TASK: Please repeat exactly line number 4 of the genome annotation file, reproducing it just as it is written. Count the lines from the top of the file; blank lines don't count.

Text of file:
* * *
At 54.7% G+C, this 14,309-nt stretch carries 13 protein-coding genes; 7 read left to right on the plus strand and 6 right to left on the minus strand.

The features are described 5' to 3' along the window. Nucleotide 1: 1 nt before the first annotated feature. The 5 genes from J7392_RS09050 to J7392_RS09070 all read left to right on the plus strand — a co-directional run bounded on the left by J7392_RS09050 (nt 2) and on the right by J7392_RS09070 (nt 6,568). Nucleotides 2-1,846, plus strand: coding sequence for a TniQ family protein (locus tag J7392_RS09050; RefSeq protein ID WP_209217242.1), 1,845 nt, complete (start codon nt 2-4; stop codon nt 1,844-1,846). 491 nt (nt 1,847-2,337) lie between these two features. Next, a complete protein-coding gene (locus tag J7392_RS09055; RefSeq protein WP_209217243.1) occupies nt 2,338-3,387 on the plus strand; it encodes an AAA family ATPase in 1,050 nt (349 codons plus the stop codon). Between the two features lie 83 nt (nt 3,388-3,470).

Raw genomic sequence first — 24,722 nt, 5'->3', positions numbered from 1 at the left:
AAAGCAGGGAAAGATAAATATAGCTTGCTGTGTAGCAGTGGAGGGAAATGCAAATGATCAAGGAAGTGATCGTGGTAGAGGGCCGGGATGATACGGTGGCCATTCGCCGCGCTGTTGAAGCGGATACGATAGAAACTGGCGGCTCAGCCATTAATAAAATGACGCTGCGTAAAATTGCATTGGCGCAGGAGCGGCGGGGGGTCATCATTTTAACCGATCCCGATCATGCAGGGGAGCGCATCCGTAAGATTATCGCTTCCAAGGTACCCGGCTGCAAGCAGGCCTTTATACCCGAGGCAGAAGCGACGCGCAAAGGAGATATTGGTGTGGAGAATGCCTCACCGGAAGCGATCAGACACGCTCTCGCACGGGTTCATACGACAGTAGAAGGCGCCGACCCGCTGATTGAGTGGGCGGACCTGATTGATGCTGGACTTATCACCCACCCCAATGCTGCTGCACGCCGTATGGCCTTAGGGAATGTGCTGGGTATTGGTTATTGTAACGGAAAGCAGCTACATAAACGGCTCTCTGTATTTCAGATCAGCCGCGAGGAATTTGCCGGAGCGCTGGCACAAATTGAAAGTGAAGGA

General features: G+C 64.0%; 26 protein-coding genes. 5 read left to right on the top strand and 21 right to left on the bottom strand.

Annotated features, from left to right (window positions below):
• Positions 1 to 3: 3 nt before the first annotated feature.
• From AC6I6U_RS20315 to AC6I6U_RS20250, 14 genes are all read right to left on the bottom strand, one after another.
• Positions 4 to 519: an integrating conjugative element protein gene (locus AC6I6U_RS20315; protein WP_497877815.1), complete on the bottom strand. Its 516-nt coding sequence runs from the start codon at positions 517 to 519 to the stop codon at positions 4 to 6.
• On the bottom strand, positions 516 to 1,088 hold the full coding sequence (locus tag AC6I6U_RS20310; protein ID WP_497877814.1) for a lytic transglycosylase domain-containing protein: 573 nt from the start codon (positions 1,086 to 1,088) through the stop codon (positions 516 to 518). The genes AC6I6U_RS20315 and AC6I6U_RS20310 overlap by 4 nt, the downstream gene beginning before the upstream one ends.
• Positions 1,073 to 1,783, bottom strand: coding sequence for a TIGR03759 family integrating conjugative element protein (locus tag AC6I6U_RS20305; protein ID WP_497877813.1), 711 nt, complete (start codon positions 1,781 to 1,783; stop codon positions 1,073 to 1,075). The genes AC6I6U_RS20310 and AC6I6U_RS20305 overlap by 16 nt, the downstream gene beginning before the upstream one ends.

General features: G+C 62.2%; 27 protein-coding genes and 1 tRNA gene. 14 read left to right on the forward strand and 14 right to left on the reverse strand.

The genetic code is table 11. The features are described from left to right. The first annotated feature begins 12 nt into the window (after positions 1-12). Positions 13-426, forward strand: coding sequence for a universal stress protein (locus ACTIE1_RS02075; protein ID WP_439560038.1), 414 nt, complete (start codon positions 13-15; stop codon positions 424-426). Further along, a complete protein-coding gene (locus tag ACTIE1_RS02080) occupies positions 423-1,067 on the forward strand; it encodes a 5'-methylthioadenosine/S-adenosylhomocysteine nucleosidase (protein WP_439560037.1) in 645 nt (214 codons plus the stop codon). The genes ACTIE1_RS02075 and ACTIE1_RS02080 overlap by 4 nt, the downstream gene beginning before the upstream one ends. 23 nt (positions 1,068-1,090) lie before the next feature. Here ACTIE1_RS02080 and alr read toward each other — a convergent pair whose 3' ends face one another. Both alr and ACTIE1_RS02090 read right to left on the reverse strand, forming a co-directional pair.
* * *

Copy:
AAAGCAGGGAAAGATAAATATAGCTTGCTGTGTAGCAGTGGAGGGAAATGCAAATGATCAAGGAAGTGATCGTGGTAGAGGGCCGGGATGATACGGTGGCCATTCGCCGCGCTGTTGAAGCGGATACGATAGAAACTGGCGGCTCAGCCATTAATAAAATGACGCTGCGTAAAATTGCATTGGCGCAGGAGCGGCGGGGGGTCATCATTTTAACCGATCCCGATCATGCAGGGGAGCGCATCCGTAAGATTATCGCTTCCAAGGTACCCGGCTGCAAGCAGGCCTTTATACCCGAGGCAGAAGCGACGCGCAAAGGAGATATTGGTGTGGAGAATGCCTCACCGGAAGCGATCAGACACGCTCTCGCACGGGTTCATACGACAGTAGAAGGCGCCGACCCGCTGATTGAGTGGGCGGACCTGATTGATGCTGGACTTATCACCCACCCCAATGCTGCTGCACGCCGTATGGCCTTAGGGAATGTGCTGGGTATTGGTTATTGTAACGGAAAGCAGCTACATAAACGGCTCTCTGTATTTCAGATCAGCCGCGAGGAATTTGCCGGAGCGCTGGCACAAATTGAAAGTGAAGGA